The trick is finding someone knwledgeable about regular heart stuff and ans stuff.

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Hi,

Sorry you had another ER visit. I hope that when you go to Cleveland you get some answers and are able to find someone closer to you to help with the day to day issues. As far as going or not going to the ER, I understand the dilemma, and liked everyone elses responses. It is better to be safe than sorry. The idea of going and waiting outside and if it doesn't subside etc. then going in seems like a good idea if you are worried about going to much. But, you would have to have someone with you etc. Also, if anything is different from previous attacks it would probably be best to go to the ER.

I hope that things calm down for you!

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Well, last night, at around the same time as Tuesday night-- 245 am, after a trip to the bathroom, I lay back down, and started up the same symptoms. Left sided chest pain and pressure, nausea, radiating to left neck, arm, shoulder.Same nervey, achey feeling. Sense of doom. Not sure exactly how long it lasted. At first it was constant. Then it came in waves.

Since this was the second time, I decided not to go the the er--thinking the same thing would happen again. In other words, in addition to feeling stupid, dragging myself and spouse out of bed in the middle of the night and getting no more sleep, I'd get to the ER and they wouldn't find anything. I eventutally fell back to sleep, dreaming about doctors and heart tests.

Was that dumb to stay home, as I went to ER for same thing 3 nights before, with no clear answers and a normal ekg? Or a reasonable call?

It did feel just like the other night.

I really wish I knew what this was. If it was low bp, then why would I feel it lying down? Maybe it is some sort of artery spasm?

The trick is that I'm not a doctor. the only thing i can think to do now is call a cardiologist (which one? I've seen so many?) either by paging or waiting till Monday and ask. There is one that I saw in Chicago whom I liked. I suppose I could ask for another event recorder? (I had one in December. Don't know if insurance will balk.) Or ask how he'd know if it's a spasm? Ask him to rx nitro and give it a try the next time it happens?

So I'm both relieved and disturbed that I didn't go back to the ER last night. I hate these troubling symptoms.

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I awaken often having POTS episodes. This is one area where I seem different from most who post on this site. My hr will be out the roof and my bp will bottom out. For years, I was told I was waking with panic attacks (no surprise there...that is the first answer you get) but my POTS doctor said it is actually not that uncommon to do this.

The thing that finally proved I was not "crazy" was when I was having a sleep study done and was hooked to all these monitors for my heart rate, breathing, brain waves, etc. and woke up in a major POTS episode. The sleep tech ran in the room and flipped on the light and asked me to sit up. That was not a good idea because I fainted into a pile in the floor. I normally lie still and wait for it to pass. However, he was able to see it happening before I felt it because of the monitors.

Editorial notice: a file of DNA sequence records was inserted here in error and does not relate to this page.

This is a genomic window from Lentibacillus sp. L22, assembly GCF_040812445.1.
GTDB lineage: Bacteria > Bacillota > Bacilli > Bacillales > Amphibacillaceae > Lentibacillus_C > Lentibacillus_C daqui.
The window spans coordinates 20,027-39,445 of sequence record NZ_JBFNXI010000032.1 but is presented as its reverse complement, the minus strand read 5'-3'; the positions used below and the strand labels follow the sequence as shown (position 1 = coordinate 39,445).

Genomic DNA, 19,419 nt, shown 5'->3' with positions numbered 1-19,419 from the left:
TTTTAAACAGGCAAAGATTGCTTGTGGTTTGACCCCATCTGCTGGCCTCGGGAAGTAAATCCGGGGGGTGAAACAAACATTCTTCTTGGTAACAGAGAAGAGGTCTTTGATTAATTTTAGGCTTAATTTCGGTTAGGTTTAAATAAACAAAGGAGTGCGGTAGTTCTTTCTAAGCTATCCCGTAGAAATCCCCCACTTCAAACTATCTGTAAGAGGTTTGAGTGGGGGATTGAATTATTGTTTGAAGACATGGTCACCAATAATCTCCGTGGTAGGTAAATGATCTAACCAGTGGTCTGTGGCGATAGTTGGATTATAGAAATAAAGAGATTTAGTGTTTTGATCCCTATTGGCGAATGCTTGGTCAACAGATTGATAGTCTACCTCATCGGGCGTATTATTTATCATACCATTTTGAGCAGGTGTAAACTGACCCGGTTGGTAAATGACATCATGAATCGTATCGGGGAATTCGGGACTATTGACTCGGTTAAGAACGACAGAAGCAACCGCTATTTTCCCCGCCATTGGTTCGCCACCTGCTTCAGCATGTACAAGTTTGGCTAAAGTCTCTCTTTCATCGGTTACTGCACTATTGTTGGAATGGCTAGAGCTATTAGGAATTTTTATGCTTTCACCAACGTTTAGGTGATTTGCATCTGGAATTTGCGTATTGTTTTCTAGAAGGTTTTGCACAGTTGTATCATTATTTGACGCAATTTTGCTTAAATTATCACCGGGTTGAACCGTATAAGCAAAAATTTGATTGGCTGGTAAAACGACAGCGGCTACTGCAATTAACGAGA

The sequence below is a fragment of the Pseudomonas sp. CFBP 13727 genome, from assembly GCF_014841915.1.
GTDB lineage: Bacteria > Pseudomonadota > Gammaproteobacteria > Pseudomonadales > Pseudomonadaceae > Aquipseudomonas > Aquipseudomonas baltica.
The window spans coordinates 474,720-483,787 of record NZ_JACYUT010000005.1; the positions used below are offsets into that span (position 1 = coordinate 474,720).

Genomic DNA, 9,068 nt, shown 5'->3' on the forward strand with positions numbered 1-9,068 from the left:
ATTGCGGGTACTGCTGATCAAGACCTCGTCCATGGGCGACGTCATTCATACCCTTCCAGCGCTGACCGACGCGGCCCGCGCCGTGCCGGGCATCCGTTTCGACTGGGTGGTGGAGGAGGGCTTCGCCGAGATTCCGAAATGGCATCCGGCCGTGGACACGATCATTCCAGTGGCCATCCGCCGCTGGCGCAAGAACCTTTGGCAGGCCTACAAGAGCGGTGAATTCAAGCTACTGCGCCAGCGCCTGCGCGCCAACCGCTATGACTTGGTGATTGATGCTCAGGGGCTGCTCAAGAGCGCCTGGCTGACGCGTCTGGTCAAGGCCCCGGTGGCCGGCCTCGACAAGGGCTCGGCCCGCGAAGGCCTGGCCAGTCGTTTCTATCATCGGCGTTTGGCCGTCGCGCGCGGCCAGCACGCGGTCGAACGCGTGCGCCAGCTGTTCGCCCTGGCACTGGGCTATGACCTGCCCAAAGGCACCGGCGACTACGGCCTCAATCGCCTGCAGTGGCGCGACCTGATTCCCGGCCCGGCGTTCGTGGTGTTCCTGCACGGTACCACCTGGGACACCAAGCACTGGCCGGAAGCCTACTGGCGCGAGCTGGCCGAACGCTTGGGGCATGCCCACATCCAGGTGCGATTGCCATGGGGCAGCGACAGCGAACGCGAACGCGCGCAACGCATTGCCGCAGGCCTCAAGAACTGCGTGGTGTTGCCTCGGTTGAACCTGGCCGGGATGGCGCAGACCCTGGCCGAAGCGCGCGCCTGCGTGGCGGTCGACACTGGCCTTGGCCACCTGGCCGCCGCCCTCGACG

He wanted to call an ambulance, but I was able to convince him I do this often and I wasn't going to die. The embarrassing thing is that when I awaken doing this, if I don't lie still, I have a loss of bowel control. Here I was with this cute little guy tech and in such a mess...I had to wait until I felt better and then take a shower in the doctor's locker room.

The reason for telling this story is to help you realize that you can have a POTS episode while lying down. After my shower, the tech thought I would be too awake to continue the sleep study...boy is that funny...all I want to do after an episode is sleep. I convinced him to hook me back up and we went on from there.

Needless to say, I was diagnosed with sleep apnea and had some great documentation for my POTS doc as well...two for one!!

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Interesting. I do have apnea, and sleep with cpap. But I don't think that was a trigger. I think my apnea is well controlled with cpap, as my daily readouts from the machine are always good. And then this started, not from sleep, but after returning to bed from bathroom, and trying to fall asleep again....

Waiting for a call back from a cardio...

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I have a resmed s8 elite. I can't speak for other machines, but if you hold down left and right buttons on mine, you get to the efficacy menu. It will then tell you the number of apneas and hypopneas for the day, week, month, etc. www.apneasupport.org is a good resource. Maybe someone can tell you how to access efficacy data on your machine, if it's different. Not all machines are data capable, but most newer ones are. They want you to have an ahi (apneas + hypopneas per hour) under 5. I feel best when I'm under 2, with all those being hypopneas (shallow breathing) and no apneas (no breathing).

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The sleep apnea isn't a trigger. Just a coincidence that I was at the sleep center when it happened. I was glad I did because they had all the info from the monitors to see what my hr and stuff was doing.

I awaken with a POTS episode about once or twice a month. I did this before and after the CPAP machine. My machine helps keep my apnea under control.